serial_table<movie> movies(db, "movies", &movie::id); serial_table<cinema> cinemas(db, "cinemas", &cinema::id); serial_table<screen> screens(db, "screens", &screen::id);
These definitions create three objects representing tables. The actual SQL tables aren't being created yet. In fact these constructors don't communicate with the DBMS at all; they just collect details for later.
The template parameter (e.g.
gives the table's value type. This is the C++ type
that each complete row of the table represents.
The three constructor arguments are:
Every table has a value mapper, which tells quince
exactly how the table's value type should be represented in this particular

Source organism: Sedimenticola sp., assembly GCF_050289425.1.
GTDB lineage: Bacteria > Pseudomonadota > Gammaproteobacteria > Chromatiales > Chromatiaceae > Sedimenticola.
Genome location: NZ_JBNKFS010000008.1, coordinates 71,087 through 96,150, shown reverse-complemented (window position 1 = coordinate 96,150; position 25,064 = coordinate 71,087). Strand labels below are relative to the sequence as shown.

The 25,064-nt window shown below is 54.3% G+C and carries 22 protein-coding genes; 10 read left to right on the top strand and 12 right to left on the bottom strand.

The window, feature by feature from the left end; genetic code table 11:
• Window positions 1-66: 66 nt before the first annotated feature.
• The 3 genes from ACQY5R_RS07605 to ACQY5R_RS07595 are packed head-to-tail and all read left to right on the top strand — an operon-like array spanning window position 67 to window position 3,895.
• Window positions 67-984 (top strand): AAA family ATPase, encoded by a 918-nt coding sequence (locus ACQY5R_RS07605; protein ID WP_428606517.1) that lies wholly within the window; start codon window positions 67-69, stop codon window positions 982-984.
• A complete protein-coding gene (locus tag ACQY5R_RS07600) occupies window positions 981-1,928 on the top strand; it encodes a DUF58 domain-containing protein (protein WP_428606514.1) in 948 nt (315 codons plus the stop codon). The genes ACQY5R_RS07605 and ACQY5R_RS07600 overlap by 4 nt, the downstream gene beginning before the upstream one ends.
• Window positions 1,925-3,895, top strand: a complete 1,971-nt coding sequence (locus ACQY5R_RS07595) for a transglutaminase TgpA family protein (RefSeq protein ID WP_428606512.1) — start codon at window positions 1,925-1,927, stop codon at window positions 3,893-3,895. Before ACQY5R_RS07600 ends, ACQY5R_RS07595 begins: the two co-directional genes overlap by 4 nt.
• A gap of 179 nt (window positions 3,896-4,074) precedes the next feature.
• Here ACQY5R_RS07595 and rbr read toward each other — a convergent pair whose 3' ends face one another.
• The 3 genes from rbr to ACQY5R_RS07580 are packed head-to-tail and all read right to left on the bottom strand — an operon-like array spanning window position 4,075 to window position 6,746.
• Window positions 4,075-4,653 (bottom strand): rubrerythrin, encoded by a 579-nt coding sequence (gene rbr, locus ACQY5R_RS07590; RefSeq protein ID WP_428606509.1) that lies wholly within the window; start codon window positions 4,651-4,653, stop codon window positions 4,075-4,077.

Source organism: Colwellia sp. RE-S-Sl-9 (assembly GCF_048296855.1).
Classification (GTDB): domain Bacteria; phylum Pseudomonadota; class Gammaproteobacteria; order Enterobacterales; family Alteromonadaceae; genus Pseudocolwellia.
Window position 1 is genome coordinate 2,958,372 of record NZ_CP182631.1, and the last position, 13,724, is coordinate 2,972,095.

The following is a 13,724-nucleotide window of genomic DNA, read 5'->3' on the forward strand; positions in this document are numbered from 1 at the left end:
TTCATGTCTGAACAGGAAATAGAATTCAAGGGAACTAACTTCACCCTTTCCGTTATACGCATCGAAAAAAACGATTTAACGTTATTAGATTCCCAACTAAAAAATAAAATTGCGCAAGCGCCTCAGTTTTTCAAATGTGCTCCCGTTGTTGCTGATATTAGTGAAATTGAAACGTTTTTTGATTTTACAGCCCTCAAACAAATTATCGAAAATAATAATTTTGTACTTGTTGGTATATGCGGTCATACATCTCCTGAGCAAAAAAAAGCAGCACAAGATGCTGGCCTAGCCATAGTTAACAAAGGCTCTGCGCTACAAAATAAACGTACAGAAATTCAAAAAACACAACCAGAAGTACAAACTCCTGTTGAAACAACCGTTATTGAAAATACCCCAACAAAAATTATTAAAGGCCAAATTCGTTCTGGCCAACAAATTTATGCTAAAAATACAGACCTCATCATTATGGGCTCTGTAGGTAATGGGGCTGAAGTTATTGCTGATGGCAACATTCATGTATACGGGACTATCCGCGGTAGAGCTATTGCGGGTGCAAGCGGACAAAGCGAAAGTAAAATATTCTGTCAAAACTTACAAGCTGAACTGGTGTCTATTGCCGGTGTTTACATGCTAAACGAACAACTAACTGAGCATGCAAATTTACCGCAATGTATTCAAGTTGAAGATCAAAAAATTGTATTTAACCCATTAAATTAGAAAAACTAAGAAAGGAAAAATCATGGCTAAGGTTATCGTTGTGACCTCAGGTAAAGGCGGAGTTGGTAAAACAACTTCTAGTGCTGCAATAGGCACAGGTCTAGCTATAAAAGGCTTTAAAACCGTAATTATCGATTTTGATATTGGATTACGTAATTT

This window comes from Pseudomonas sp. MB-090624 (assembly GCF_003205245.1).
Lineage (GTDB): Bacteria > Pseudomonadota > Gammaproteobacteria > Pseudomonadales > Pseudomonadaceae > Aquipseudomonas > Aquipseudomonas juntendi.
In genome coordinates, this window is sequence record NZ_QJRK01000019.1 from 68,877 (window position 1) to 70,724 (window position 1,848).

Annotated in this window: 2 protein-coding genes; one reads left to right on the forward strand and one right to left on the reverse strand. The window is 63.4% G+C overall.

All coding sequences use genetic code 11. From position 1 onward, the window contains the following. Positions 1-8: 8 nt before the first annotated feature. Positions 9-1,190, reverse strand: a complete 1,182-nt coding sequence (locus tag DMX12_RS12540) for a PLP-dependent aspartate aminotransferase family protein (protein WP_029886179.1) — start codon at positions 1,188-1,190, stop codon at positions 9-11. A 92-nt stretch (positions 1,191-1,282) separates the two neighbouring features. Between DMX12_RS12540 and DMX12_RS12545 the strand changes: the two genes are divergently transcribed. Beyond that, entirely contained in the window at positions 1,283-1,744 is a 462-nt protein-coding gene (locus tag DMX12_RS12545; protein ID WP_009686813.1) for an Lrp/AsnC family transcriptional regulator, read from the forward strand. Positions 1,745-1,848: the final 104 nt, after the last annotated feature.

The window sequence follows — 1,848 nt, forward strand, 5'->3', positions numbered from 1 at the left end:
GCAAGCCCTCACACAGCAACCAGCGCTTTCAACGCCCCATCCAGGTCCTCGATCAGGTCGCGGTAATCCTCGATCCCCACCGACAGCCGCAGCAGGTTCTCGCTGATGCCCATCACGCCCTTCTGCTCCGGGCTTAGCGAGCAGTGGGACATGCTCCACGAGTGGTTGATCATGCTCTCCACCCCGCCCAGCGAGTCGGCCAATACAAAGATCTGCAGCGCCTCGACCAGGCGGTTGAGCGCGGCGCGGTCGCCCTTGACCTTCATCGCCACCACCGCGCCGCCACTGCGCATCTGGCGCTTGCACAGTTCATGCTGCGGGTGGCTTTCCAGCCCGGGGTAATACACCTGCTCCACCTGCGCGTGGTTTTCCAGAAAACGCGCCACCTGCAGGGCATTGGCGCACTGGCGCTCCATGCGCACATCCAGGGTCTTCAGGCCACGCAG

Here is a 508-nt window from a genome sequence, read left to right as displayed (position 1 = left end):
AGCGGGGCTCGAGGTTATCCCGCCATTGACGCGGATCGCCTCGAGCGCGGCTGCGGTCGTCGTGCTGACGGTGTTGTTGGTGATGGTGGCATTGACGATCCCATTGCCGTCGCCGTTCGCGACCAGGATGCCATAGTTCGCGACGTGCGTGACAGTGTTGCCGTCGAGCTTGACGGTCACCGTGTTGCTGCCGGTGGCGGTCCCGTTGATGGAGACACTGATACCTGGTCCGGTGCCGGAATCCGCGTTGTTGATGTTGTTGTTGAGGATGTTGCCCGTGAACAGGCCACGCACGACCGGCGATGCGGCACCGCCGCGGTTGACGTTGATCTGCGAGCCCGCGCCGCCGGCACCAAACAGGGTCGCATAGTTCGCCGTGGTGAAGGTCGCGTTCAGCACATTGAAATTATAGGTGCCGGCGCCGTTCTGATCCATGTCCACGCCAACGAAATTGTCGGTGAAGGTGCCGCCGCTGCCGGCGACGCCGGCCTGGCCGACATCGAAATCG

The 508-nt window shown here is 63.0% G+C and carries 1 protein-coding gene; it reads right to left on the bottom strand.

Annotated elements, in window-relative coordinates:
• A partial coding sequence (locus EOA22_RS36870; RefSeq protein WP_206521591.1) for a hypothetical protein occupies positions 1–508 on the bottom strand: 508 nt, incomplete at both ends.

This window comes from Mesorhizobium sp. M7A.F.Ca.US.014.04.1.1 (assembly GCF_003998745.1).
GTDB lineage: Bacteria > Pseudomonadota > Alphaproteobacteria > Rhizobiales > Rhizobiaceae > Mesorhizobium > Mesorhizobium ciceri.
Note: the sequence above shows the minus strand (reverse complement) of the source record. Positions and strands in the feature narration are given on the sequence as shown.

table. The table constructor builds this, using predefined mapper classes
etc. that are appropriate to the given database.
In this example we're constructing
tables. I use
the noun “table”, in normal font, for both, but
differ from each other as follows:
serial_table, a value is automatically assigned to the primary key whenever a record is inserted (so it must be a
table, the primary key must be present in a record before it is inserted, and then it is copied into the table like any other member (regardless of whether it is a
Our code uses the simplest form of the constructor, which is often all you need, but other forms are available also.
PostgreSQL only: When we constructed
we specified that
is the default schema. So when we create tables without mentioning a schema
(as we do here), they go into the schema
-- with quince creating it if necessary.